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TITLE: DOUBLE TROUBLE FOR AIDS/HIV PATIENTS' IMMUNE SYSTEMS AUTHOR: JAMIE HINES DATE: DECEMBER 9, 2010 ABSTRACT: Kaposi sarcoma (KS) is one of the most common cancers found in AIDS patients. It is a tumorous cancer of the skin. The weakened immune system caused by HIV in AIDS patients provides the breeding ground for an opportunistic infection. The Human Herpes Virus 8 (HHV-8) is the cause of the viral cancer, Kaposi sarcoma, in AIDS patients. KS is not a new disease as it has been around for hundreds of years, but was rare until the 1980’s AIDS epidemic which brought about a large number of cases that still continue to date especially in Africa. In the United States, modern highly active antiretroviral therapy (HAART) drugs help suppress KS by improving the immune system in AIDS patients. Yet small African nations aren’t advanced enough to have these medications at their disposal. There are a number of treatment options but no cure for the viral cancer, KS. INTRODUCTION: I wanted to research cancers caused by viruses so I specifically chose the viral cancer, Kaposi sarcoma, and its relationship to AIDS/HIV. I went on a mission’s trip to Africa this past summer and saw first-hand the devastating effects of AIDS/HIV especially on children. So when we touched on the topic of biosynthesis of DNA viruses in microbiology class, I immediately thought of those AIDS patients I had seen in Africa, many of which had Kaposi sarcoma. I wanted to understand more about the viral cancer Kaposi sarcoma and its relationship to AIDS/HIV and this research paper gives me the opportunity to do research in this area. My significant finding is that Kaposi sarcoma is more prevalent in AIDS/HIV patients and intensive treatment with AIDS drugs helps but after tumors are formed, it is much harder to control. There is no cure for Kaposi sarcoma to date. (American Cancer Society, 2010)

DISCUSSION: Acquired Immunodeficiency syndrome (AIDS) is a chronic, life-threatening condition caused by HIV (human immunodeficiency virus). In a person that has AIDS, the cells of their immune system are injured or killed, where specific changes take place in the T-cell lymphocyte, affecting their body’s fighting capability toward bacteria, fungi or viruses that cause disease. This weakened immune system is more vulnerable to certain types of cancers like Kaposi sarcoma (KS). Elliot Kieff writes in the Journal of the National Cancer Institute Monographs “HIV infection alters cellular, cytokine, and humoral components of the immune response, decreases antiviral cellular immune responses, increases the burden of persistent virus infections, and thereby predisposes HIV infected people to develop viral-associated cancers.”
This image is a highly magnified transmission electron micrographic (TEM) showing the presence of human immunodeficiency virus in a tissue sample. Provided by Center for Disease Control ID #8254

In the early years of the AIDS epidemic, KS became the face of HIV. The “AIDS look” was recognized by its small dark lesions on the skin. (Cichocki, 2007) Kaposi sarcoma (KS) is a cancer of the skin and blood vessels. It is a tumor of the skin characterized by multiple flat pink, brown or purple bumps, patches or lesions. It is often recognized by doctors due to its appearance and then biopsied for confirmation. (Urban, 2007) KS can also be found in the lining of the mouth and can affect internal organs as well like the lungs, liver and intestinal tract. There are three types of KS which are classic, immunosuppressive-treatment related and epidemic. Patients who have AIDS and are diagnosed with Kaposi sarcoma are placed in the epidemic group and KS tends to spread more quickly in these patients. (UCSF, 2010) According to The Merck Manuals Online Medical Library “Human herpes virus 8 has been implicated as a cause of cancer (Kaposi's sarcoma) in people with AIDS.”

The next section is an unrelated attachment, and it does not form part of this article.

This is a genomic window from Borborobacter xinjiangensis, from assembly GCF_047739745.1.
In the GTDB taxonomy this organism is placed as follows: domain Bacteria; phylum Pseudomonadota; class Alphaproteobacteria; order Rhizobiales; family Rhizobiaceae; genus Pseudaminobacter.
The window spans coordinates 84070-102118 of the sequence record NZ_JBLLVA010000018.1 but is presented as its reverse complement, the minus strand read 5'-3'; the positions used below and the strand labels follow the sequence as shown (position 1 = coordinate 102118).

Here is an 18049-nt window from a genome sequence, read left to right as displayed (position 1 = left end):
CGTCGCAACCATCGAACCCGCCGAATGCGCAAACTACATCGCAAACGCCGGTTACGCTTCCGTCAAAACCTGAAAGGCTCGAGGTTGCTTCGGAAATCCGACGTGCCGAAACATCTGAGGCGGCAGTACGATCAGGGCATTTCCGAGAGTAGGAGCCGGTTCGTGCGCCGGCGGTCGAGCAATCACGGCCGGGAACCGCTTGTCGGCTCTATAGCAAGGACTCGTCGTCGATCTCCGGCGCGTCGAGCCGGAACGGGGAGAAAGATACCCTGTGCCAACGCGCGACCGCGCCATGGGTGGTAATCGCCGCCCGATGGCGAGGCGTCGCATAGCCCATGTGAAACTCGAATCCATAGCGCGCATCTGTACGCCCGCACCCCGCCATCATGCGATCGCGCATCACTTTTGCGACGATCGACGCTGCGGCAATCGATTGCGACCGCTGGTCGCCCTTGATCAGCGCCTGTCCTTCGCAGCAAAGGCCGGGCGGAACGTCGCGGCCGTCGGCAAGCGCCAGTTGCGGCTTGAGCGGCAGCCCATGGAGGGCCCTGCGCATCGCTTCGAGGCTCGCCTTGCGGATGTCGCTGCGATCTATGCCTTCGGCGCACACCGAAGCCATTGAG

Human Herpes Virus 8 (HHV-8) is one of many herpes viruses that move along a pattern of biosynthesis. Viruses that contain DNA use viral enzymes to reproduce their own DNA in the nucleus of the host cell. They also produce other proteins and their virus shell in the cytoplasm by using host cell enzymes. In this course of action, the proteins will travel into the nucleus and are then united with the newly synthesized DNA to form virions. These virions are then moved along the ER to the host cell’s membrane for release. (Case, 2010) This damage to the DNA along with other molecular events, such as transformation, cause cancerous cells that then form solid KS lesions in connective tissue. (Harper, 1994) Yet HHV-8’s viral oncology is still not completely understood, however, it is known as a latent virus which can reactivate and become recurring.

This brown cutaneous nodule represents a Kaposi’s sarcoma lesion commonly found in patients with AIDS. Provided by Dr. Steve Kraus Center for Disease Control ID#6436

Kaposi sarcoma (KS) was first described by Moritz Kaposi in 1872 and was for nearly a century thought to be a rare disorder of older men especially of Eastern European, Mediterranean, and/or Jewish descent. The commonality of KS increased in the early 1980’s and it soon became the most prevalent malignancy of AIDS patients. (Geraminejad, 2002) African countries have the highest rates of KS in AIDS patients. Unfortunately there is also a form of KS in young African children which is almost always fatal.

For AIDS patients, fighting the HIV infection is the most important part of treating KS. Typically, KS lesions begin to shrink as a patient’s immune function improves. Highly active antiretroviral therapy (HAART) used to treat the HIV infection also helps prevent the development of KS. However, pain and swelling from KS may need further treatment. (Wells, 2008) Treatments include surgery, radiation, chemotherapy and biologic therapy. Low dose radiation is usually used on highly visible lesions and when chemotherapy isn’t a good choice. Chemotherapy is sometimes added to HAART for certain patients like those with many skin or mouth lesions and those with severe swelling. (American Cancer Society, 2010) Combination therapies are also another treatment alternative. Supportive care in the form of nutritional counseling, pain management and infection control are also important factors in the treatment of KS. Therapies are very individualized dependent upon the severity, the progress rate, and the patient’s history of prior treatment. (Feigel, 2000)

This photomicrograph of a cutaneous biopsy shows Kaposi's sarcoma at a medium magnification. Provided by Dr. Steve Kraus Center for Disease Control ID#5523


American Cancer Society’s Cancer Information Database Editorial Board, Kaposi Sarcoma Guide, (2010)